Volkswagen was chosen by the¬†Czech government¬†on 9 December 1990,[23]¬†and as a result, on 28 March 1991 a joint-venture partnership agreement with Volkswagen took place, marked by the transfer of a 30% share to the Volkswagen Group on 16 April 1991, raised later on 19 December 1994 to 60.3% and the year after, on 11 December 1995, to 70% of its shares, with the aim of making VW the largest and controlling shareholder of ҆koda.[24]¬†On 30 May 2000, Volkswagen AG bought the remaining 30% of the company, thus making ҆koda Auto a wholly owned¬†subsidiary¬†of the group.

Backed by Volkswagen Group expertise and investments, the design ‚Äď both style and engineering ‚Äď has improved greatly. The 1994 model Felicia was effectively a reskin of the Favorit, but quality and equipment improvements helped, and in the Czech Republic, the car was perceived as good value for money and became popular. Sales improved across Europe,[4]¬†including the United Kingdom, where the Felicia was one of the best-ranking cars in customer satisfaction surveys.

The Octavia is the bestselling ҆koda.

Volkswagen AG chairman¬†Ferdinand Pi√ęch¬†personally chose¬†Dirk van Braeckel¬†as head of design, and the subsequent Octavia and Fabia models made their way to the demanding European Union markets. They are built on common¬†Volkswagen Group floorpans. The Fabia, launched at the end of 1999, formed the basis for later versions of the¬†Volkswagen Polo¬†and¬†SEAT Ibiza, while the Octavia, launched in 1996, has shared its floorpan with a host of cars, the most popular of which is the¬†Volkswagen Golf Mk4.

The perception of ҆koda in Western Europe has completely changed since the takeover by VW,[25]¬†in stark comparison with the reputation of the cars throughout the 1980s described by some as “the laughing stock” of the automotive world.[26][27]¬†As technical development progressed and attractive new models were marketed, ҆koda’s image was initially slow to improve. In the UK, a major change was achieved with the ironic “It is a ҆koda, honest” campaign, which began in 2000 when the Fabia launched. In a 2003 advertisement on British television, a new employee on the production line is fitting ҆koda badges on the car bonnets. When some attractive-looking cars come along, he stands back, not fitting the badge, since they look so good they “cannot be ҆kodas”.[28]¬†This market campaign worked by confronting ҆koda’s image problem head-on ‚Äď a tactic which marketing professionals regarded as high risk. By 2005, ҆koda was selling over 30,000 cars a year in the UK, a market share over 1%. For the first time in its UK history, a waiting list developed for deliveries from ҆koda. UK owners have consistently ranked the brand at or near the top of customer satisfaction surveys since the late 1990s.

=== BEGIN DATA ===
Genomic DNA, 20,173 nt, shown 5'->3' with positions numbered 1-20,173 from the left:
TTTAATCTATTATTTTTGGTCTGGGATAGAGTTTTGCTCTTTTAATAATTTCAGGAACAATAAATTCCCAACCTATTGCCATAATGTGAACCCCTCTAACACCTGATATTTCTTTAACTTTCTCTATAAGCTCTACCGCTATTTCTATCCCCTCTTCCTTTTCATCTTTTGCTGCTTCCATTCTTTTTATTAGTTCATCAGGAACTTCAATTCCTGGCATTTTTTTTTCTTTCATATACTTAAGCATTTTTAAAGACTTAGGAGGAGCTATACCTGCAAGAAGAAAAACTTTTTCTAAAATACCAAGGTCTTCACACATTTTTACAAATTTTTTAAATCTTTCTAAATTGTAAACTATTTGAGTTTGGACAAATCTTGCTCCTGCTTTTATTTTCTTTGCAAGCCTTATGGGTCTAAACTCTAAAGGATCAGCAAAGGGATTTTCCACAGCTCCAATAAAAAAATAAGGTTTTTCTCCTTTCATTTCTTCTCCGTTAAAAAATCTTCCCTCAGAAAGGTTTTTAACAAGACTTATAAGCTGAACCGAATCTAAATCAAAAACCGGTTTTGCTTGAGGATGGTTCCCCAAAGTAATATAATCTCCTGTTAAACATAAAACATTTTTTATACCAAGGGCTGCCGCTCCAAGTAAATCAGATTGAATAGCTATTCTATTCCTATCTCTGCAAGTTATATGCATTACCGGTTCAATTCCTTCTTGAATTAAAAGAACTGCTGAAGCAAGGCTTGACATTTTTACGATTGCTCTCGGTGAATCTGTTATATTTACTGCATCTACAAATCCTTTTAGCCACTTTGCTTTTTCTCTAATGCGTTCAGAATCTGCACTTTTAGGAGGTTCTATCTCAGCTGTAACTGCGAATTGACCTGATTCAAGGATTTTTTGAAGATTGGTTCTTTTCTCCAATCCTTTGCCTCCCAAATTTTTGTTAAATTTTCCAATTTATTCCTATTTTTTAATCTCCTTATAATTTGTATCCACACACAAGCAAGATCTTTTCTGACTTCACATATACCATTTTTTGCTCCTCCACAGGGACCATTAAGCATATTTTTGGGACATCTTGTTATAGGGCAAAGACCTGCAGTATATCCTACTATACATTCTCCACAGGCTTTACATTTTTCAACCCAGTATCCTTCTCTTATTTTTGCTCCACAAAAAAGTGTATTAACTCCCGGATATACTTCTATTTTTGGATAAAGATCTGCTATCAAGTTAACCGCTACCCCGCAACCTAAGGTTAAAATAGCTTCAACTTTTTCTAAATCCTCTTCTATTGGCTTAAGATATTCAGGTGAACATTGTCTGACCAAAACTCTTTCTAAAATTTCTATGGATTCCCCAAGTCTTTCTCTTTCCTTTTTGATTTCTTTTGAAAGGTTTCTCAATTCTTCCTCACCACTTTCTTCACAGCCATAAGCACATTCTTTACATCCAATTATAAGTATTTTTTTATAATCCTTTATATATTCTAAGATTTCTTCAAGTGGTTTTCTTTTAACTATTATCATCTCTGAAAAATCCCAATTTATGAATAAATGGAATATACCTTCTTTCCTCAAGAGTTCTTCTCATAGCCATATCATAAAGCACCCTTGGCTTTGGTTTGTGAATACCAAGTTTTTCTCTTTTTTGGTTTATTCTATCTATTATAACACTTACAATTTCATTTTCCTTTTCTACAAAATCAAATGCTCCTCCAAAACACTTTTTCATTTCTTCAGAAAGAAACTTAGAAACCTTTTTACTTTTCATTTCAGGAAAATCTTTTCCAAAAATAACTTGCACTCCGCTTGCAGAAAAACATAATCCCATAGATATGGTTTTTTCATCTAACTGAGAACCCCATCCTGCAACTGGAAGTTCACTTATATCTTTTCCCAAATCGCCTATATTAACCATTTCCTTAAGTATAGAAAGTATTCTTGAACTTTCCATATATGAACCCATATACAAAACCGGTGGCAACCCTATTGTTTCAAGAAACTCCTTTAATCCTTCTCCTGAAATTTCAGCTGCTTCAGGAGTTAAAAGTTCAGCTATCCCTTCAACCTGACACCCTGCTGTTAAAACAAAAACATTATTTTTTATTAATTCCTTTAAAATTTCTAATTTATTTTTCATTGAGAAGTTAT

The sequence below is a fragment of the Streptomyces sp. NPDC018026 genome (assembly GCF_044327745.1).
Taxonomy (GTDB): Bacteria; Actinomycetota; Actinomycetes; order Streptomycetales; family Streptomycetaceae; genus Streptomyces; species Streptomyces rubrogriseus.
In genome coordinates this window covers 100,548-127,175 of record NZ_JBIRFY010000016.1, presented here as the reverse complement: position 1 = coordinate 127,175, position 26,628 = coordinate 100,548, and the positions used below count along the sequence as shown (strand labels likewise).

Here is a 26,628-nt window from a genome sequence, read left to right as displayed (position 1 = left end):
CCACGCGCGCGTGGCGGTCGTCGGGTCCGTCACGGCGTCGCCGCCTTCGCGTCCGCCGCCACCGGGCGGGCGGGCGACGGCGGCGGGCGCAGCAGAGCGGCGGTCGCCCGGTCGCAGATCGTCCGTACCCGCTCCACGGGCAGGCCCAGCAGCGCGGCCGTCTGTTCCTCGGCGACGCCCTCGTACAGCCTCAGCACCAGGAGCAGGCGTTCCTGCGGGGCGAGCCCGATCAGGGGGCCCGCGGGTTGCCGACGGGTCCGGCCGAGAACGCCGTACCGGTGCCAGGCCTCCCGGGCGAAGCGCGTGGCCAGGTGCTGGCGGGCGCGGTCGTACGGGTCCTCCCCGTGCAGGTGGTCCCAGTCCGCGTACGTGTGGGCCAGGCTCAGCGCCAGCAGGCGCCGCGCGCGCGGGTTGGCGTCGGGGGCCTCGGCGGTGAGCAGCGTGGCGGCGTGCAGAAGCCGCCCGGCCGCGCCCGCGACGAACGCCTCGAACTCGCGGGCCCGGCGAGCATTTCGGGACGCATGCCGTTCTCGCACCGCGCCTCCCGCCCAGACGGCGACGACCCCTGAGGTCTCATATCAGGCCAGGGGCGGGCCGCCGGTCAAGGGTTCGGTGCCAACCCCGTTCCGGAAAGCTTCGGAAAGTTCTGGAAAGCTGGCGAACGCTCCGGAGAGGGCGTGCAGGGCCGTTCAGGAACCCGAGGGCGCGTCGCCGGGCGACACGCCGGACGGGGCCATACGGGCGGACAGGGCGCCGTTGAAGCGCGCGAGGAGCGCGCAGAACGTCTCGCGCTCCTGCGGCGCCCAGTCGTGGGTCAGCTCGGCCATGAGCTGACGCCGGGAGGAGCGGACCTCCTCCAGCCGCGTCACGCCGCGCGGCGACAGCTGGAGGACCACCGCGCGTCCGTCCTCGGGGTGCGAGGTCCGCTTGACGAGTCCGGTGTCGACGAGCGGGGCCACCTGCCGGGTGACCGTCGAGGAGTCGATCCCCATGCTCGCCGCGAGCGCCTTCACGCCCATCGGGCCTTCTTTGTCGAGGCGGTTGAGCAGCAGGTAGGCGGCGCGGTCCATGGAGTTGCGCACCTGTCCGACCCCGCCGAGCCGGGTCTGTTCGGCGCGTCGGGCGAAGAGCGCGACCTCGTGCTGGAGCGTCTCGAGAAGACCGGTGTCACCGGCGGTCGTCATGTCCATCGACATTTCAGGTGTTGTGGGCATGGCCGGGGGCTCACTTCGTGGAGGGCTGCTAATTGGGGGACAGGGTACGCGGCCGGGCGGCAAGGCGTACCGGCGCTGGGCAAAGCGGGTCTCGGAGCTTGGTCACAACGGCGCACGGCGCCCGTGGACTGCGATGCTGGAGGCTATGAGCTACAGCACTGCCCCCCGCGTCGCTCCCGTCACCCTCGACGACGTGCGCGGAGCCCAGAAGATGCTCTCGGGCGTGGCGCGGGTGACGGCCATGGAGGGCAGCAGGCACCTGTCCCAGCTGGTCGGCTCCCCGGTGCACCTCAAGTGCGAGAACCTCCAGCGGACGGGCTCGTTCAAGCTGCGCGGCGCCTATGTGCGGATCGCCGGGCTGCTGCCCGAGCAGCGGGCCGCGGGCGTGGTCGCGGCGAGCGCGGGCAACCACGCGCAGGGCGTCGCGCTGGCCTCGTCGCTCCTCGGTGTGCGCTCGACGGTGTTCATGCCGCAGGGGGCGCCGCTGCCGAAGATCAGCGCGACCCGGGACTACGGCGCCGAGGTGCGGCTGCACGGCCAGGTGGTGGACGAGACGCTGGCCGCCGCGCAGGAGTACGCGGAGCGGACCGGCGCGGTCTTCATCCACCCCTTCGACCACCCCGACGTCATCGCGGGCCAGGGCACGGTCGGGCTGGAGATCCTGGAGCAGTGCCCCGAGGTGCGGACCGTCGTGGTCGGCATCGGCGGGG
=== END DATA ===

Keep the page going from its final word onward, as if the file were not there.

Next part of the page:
In 1991, ҆koda built 172,000 units, exporting 26% of its production to 30 countries, while in 2000, it built 435,000 units, exporting 82% of its production to 72 countries.[29]

Growth strategy[edit]

҆koda Auto plant in¬†Mlad√° Boleslav

One of the most important years for ҆koda Auto was 2010, in terms of both products and management. On 1 September 2010, Prof. Dr. H.C. Winfried Vahland assumed responsibility for the management of the company, becoming the CEO of ҆koda Auto. In the same year, ҆koda set forth plans to double the company’s annual sales to at least 1.5 million by 2018 (later known as the ‘Growth Strategy’,¬†Czech:¬†RŇĮstov√° strategie).[30]

At the¬†2010 Paris Motor Show¬†in September 2010, the company unveiled the Octavia Green E Line. This e-car concept was the forerunner to the e-car test fleet that ҆koda released in 2012. The final first-generation¬†Octavia¬†(Tour) was produced at the Mlad√° Boleslav plant in November 2010. The worldwide production of this model exceeded 1.4 million units since its release in 1996. In 2010 for the first time in history, China overtook German sales to become ҆koda’s largest individual market.[31]

In 2011, ҆koda Auto celebrated its 20-year partnership with the Volkswagen Group. More than 75,000 visitors attended an open-house event held in Mlad√° Boleslav in the April. Earlier that year, the company provided details on its 2018 Growth Strategy: for at least one new or completely revised model to be released every six months.[32][33]¬†With this in mind, the company redesigned its logo and¬†CI, which was presented at the 2011¬†Geneva Motor Show. ҆koda’s main attraction at the event was the VisionD¬†design concept, a forerunner to the future third-generation Octavia. ҆koda presented the MissionL¬†design study at the¬†IAA in Frankfurt am Main¬†in September, which was to become the basis of the company’s forthcoming compact model the European¬†Rapid.